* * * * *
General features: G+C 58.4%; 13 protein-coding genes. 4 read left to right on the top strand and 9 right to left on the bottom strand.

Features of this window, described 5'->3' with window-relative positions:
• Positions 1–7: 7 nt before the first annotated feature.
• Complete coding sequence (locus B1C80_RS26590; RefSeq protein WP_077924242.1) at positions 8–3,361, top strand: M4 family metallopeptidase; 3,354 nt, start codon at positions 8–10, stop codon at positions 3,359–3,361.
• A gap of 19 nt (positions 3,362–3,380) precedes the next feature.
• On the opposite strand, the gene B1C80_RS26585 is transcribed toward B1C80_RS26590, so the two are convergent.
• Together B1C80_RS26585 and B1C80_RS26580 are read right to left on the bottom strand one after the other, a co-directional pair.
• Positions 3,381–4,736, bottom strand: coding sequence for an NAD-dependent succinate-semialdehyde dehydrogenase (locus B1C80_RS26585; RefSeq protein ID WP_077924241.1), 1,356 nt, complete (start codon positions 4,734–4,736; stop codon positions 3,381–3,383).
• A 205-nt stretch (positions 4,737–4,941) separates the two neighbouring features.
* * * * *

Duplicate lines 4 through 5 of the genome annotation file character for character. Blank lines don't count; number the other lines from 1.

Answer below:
• Complete coding sequence (locus B1C80_RS26590; RefSeq protein WP_077924242.1) at positions 8–3,361, top strand: M4 family metallopeptidase; 3,354 nt, start codon at positions 8–10, stop codon at positions 3,359–3,361.
• A gap of 19 nt (positions 3,362–3,380) precedes the next feature.